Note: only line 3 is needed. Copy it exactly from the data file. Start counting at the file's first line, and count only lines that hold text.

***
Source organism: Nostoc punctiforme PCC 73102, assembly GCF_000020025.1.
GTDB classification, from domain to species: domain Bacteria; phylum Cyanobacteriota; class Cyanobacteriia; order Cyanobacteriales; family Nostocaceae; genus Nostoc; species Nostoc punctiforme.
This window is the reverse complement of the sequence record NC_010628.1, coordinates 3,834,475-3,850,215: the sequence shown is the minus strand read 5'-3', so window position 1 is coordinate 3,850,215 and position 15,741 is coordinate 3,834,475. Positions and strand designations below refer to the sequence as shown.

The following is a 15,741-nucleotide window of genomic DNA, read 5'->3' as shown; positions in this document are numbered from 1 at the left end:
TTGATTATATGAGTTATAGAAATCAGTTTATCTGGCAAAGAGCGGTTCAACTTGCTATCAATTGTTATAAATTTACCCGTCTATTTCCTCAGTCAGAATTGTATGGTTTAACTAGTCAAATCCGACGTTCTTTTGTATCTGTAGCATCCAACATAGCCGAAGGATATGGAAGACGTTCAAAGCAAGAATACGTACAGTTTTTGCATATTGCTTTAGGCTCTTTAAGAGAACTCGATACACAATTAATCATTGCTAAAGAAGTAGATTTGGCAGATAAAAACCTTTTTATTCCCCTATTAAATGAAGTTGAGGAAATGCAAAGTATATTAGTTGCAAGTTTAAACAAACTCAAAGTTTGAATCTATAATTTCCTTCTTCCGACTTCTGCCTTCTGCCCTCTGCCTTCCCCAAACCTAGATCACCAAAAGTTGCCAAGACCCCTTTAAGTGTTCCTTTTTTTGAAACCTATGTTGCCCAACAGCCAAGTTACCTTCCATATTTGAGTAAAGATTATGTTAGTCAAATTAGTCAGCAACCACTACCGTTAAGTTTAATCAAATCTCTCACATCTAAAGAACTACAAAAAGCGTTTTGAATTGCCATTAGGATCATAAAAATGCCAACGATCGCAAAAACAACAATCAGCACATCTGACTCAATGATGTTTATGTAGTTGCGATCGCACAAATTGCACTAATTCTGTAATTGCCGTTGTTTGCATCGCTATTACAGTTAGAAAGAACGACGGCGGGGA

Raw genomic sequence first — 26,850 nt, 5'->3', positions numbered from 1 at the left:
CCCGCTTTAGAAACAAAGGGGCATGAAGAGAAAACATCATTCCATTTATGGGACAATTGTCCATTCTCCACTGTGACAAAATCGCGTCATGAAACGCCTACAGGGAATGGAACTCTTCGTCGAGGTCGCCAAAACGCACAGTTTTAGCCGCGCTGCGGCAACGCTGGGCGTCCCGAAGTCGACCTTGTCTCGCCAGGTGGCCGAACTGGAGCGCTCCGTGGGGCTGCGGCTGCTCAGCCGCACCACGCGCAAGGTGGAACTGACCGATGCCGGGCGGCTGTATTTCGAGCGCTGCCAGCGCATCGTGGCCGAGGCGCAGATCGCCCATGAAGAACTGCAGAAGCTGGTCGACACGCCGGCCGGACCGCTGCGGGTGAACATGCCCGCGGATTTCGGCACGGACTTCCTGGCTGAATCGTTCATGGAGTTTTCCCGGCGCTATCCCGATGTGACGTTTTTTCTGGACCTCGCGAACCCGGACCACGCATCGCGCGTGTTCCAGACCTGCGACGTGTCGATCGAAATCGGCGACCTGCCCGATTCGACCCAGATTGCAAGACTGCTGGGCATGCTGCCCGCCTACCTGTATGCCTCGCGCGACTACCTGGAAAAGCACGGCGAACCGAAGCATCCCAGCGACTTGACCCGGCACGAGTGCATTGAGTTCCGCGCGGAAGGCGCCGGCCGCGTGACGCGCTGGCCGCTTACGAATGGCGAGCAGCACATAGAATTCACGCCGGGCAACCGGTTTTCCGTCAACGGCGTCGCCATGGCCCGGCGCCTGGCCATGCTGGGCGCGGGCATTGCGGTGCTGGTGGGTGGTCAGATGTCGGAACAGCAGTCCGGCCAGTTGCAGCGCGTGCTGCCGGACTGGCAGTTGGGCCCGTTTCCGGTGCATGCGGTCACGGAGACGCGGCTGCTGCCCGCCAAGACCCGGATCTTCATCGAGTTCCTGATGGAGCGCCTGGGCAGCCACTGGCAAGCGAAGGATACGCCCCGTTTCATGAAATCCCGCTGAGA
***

This window is the reverse complement of the sequence record NC_010628.1, coordinates 3,834,475-3,850,215: the sequence shown is the minus strand read 5'-3', so window position 1 is coordinate 3,850,215 and position 15,741 is coordinate 3,834,475. Positions and strand designations below refer to the sequence as shown.